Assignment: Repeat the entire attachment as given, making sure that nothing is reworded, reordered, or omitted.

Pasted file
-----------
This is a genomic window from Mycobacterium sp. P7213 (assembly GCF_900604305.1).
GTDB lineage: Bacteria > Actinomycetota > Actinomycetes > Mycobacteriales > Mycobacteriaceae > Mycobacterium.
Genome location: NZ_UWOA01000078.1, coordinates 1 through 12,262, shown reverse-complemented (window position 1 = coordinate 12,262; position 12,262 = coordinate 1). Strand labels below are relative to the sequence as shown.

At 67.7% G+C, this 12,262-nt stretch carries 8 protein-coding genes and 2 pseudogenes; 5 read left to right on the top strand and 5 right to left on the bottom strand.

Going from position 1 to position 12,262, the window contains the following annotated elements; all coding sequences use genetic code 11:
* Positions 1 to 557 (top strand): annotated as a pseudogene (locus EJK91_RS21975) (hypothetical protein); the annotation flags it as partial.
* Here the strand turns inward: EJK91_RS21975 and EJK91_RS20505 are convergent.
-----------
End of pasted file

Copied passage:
This is a genomic window from Mycobacterium sp. P7213 (assembly GCF_900604305.1).
GTDB lineage: Bacteria > Actinomycetota > Actinomycetes > Mycobacteriales > Mycobacteriaceae > Mycobacterium.
Genome location: NZ_UWOA01000078.1, coordinates 1 through 12,262, shown reverse-complemented (window position 1 = coordinate 12,262; position 12,262 = coordinate 1). Strand labels below are relative to the sequence as shown.

At 67.7% G+C, this 12,262-nt stretch carries 8 protein-coding genes and 2 pseudogenes; 5 read left to right on the top strand and 5 right to left on the bottom strand.

Going from position 1 to position 12,262, the window contains the following annotated elements; all coding sequences use genetic code 11:
* Positions 1 to 557 (top strand): annotated as a pseudogene (locus EJK91_RS21975) (hypothetical protein); the annotation flags it as partial.
* Here the strand turns inward: EJK91_RS21975 and EJK91_RS20505 are convergent.